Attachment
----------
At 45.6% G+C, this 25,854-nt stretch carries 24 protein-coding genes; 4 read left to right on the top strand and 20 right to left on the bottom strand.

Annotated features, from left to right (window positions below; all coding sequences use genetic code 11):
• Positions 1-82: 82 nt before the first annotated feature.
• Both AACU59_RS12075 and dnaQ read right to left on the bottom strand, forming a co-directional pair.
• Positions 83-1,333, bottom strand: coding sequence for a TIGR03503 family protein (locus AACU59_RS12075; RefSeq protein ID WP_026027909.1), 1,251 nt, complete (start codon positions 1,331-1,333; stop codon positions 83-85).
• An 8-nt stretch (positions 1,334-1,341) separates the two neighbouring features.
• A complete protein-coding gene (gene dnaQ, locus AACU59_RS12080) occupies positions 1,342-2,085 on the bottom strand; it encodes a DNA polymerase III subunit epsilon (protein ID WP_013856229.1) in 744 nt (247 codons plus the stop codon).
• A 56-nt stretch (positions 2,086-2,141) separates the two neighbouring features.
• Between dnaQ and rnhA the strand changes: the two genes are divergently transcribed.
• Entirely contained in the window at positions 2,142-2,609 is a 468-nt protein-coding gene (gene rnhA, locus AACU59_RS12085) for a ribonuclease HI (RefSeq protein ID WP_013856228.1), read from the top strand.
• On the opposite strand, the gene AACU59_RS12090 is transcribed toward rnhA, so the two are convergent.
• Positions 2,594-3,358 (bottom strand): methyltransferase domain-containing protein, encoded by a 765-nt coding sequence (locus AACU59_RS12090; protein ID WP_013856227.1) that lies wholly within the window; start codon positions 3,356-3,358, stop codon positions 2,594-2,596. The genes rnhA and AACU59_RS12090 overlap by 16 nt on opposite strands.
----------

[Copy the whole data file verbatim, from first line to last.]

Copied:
At 45.6% G+C, this 25,854-nt stretch carries 24 protein-coding genes; 4 read left to right on the top strand and 20 right to left on the bottom strand.

Annotated features, from left to right (window positions below; all coding sequences use genetic code 11):
• Positions 1-82: 82 nt before the first annotated feature.
• Both AACU59_RS12075 and dnaQ read right to left on the bottom strand, forming a co-directional pair.
• Positions 83-1,333, bottom strand: coding sequence for a TIGR03503 family protein (locus AACU59_RS12075; RefSeq protein ID WP_026027909.1), 1,251 nt, complete (start codon positions 1,331-1,333; stop codon positions 83-85).
• An 8-nt stretch (positions 1,334-1,341) separates the two neighbouring features.
• A complete protein-coding gene (gene dnaQ, locus AACU59_RS12080) occupies positions 1,342-2,085 on the bottom strand; it encodes a DNA polymerase III subunit epsilon (protein ID WP_013856229.1) in 744 nt (247 codons plus the stop codon).
• A 56-nt stretch (positions 2,086-2,141) separates the two neighbouring features.
• Between dnaQ and rnhA the strand changes: the two genes are divergently transcribed.
• Entirely contained in the window at positions 2,142-2,609 is a 468-nt protein-coding gene (gene rnhA, locus AACU59_RS12085) for a ribonuclease HI (RefSeq protein ID WP_013856228.1), read from the top strand.
• On the opposite strand, the gene AACU59_RS12090 is transcribed toward rnhA, so the two are convergent.
• Positions 2,594-3,358 (bottom strand): methyltransferase domain-containing protein, encoded by a 765-nt coding sequence (locus AACU59_RS12090; protein ID WP_013856227.1) that lies wholly within the window; start codon positions 3,356-3,358, stop codon positions 2,594-2,596. The genes rnhA and AACU59_RS12090 overlap by 16 nt on opposite strands.